Home / Technology / Canon discusses whether it is worth bringing the APS-C to the RF mount: Report

Canon discusses whether it is worth bringing the APS-C to the RF mount: Report

According to a new report, Canon is in the middle of an internal debate about whether to bring an APS-C camera to the RF line. Since Canon switched to mirrorless, it has so far separated the APS-C line (EOS M-Series) from the full-frame offering (R-Series).

Canon rumors reports that it was noted that Canon has conducted market research with “selected professionals and others” to see if there is actually a demand for an APS-C RF-mounted camera. In addition, the report claims that Canon is already planning to let the EOS M cameras go in favor of focusing on the EOS R cameras, regardless of whether the APS-C comes to the mountains or not.

Canon apparently also has “zero plans” to produce RF-S lenses.

According to a second Canon rumors report, Canon is looking at three possible APS-C camera designs with the names R7, R8 and R9.

While historically the flagship models such as the 5D series and now the R5 steal most of the spotlight, most of Canon’s user base came from the interchangeable cameras at the lower end. Canon continued to make and sell the cameras in the Rebel SL series – most recently the Canon SL3 which was released in 2019 – because the models were so affordable and as a result popular. However, as SLR cameras have fallen in popularity and become less of a money maker for any camera brand, Canon has begun to focus on its advanced models as they admit that the market has become saturated.

As reported by Petapixels David Crewe Earlier this year, Canon saw some growth in the camera division, mainly due to an increase in the average sales price per camera. These economic realities explain the company’s choice to focus on mirrorless systems in full format instead of digital SLR cameras. It may also explain why the EOS M series has not seen much innovation in recent years.

The Canon EOS M50 Mark II, the latest EOS M camera to be announced in late 2020, sells for exactly the same $ 600 as Canon’s entry-level SL3 DSLR. Given that Canon has admitted that low-end cameras do not contribute to profitability as much as high-end models do, Canon has many reasons to leave the platform. Meanwhile, Canon’s cheapest RF camera, the EOS RP, costs $ 1,000 without a lens.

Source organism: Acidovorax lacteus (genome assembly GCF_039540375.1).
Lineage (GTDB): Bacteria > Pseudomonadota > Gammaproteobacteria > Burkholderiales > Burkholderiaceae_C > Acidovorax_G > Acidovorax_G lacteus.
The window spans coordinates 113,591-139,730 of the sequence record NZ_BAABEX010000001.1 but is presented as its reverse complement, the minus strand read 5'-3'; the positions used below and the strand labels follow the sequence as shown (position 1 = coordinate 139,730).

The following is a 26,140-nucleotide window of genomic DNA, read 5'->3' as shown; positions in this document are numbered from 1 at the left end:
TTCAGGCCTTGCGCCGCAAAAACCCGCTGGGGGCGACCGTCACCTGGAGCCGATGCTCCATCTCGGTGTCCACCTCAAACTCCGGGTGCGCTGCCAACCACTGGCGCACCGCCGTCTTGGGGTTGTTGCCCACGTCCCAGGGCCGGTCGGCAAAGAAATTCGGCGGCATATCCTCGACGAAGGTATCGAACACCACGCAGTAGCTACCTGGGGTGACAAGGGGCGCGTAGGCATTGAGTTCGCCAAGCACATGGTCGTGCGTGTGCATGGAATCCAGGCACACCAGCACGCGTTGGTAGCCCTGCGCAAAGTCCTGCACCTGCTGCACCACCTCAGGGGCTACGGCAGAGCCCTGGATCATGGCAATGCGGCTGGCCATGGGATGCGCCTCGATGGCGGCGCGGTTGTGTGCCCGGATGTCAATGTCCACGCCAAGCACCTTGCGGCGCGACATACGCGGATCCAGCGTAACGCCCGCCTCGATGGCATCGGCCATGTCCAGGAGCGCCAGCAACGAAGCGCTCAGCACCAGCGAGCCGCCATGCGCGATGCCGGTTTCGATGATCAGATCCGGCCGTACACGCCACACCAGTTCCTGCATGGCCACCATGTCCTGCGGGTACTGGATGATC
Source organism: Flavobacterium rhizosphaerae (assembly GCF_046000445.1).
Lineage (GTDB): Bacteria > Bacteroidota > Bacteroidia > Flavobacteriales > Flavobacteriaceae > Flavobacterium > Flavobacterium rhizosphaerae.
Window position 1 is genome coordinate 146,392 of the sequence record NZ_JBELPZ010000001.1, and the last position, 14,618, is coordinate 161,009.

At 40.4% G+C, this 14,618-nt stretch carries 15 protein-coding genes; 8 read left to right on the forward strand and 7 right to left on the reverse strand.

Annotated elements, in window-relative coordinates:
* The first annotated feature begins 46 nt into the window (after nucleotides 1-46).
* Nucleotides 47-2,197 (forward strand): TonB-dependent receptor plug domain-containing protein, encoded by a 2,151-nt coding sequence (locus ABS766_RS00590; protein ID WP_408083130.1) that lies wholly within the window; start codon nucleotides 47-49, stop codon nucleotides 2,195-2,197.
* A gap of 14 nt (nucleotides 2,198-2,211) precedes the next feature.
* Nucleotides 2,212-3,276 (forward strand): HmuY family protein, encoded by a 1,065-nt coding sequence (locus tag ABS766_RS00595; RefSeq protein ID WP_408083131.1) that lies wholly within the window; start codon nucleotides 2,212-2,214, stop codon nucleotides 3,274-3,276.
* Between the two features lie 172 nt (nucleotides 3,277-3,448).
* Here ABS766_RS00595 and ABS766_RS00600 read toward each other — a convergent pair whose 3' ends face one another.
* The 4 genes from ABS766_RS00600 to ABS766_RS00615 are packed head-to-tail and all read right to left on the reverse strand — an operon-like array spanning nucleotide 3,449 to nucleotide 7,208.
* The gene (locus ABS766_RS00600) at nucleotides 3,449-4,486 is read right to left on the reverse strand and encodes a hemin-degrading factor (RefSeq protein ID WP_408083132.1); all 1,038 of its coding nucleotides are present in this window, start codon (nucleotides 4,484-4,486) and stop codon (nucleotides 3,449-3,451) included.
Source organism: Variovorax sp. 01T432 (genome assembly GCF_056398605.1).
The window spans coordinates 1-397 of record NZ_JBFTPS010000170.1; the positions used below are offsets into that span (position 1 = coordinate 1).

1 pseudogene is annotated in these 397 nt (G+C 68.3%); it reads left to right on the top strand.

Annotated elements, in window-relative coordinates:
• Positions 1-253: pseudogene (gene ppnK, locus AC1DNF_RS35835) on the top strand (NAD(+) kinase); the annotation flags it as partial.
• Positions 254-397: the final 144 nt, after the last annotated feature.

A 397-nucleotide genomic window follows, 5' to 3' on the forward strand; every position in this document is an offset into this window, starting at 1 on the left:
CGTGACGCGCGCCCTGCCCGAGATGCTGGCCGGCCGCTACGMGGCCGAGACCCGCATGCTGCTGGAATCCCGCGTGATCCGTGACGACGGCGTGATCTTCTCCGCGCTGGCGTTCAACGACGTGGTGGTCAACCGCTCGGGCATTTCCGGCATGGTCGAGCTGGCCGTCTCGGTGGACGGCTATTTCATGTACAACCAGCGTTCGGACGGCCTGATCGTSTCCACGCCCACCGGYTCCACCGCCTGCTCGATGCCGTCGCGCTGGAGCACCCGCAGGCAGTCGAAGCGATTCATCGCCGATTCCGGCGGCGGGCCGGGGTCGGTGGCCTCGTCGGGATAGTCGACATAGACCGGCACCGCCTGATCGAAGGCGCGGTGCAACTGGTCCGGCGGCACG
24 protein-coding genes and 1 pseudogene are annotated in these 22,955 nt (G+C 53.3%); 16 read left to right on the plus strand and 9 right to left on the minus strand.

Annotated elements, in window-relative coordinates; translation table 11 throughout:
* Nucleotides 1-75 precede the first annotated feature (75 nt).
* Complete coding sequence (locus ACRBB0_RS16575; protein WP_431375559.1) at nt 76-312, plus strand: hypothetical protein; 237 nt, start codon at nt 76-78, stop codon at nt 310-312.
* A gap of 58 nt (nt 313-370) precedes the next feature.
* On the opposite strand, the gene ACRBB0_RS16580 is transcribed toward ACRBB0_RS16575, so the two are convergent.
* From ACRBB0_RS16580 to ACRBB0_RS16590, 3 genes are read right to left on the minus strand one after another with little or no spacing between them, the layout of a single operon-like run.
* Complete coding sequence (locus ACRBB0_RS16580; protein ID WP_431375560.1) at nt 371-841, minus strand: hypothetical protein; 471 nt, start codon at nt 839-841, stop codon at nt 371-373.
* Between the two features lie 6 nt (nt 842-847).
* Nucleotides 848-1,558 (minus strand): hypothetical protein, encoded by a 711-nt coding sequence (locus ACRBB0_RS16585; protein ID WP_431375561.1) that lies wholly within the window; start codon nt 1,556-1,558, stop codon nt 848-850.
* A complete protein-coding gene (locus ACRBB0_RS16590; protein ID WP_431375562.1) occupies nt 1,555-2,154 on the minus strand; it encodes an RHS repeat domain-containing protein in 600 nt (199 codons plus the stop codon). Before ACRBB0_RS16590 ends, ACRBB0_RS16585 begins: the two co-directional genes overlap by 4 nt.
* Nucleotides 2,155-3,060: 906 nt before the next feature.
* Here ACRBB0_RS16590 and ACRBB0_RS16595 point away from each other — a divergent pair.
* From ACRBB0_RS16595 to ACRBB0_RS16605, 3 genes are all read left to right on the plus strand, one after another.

Canon can see that it makes a lot of sense to combine APS-C and full-frame mounts. Not only is it a decision the company has made in the past with its EF-mounted SLR cameras, but it will also encourage newcomers to the brand to try higher quality glass that can be treated as an investment and will go with them to more expensive camera housings when ready. to upgrade.

Another factor Canon can consider is existing competition: both Sony and Fujifilm have done extremely well in the APS-C market, leaving little room for Canon to recover without significant additional investment – the lukewarm EOS M strategy has not been enough to seriously challenge either Fujifilm or Sony. Nikon has tried a Z-mount APS-C camera, but it is not clear how well the Z50 sells. That said, the retro APS-C Z fc seems pretty popular before its release. Canon may look to Nikon to see how it does in APS-C next year before deciding on the next move.

Canon’s general lack of attention to the EOS M line in recent years seems to indicate that the company is not prepared to continue to maintain it, and the number of benefits of moving the entire line of cameras to one mount is many. It remains to be seen whether Canon intends to develop an RF APS-C camera and attempt to migrate the EOS M user base to it, however, is worth the cost and associated risk.

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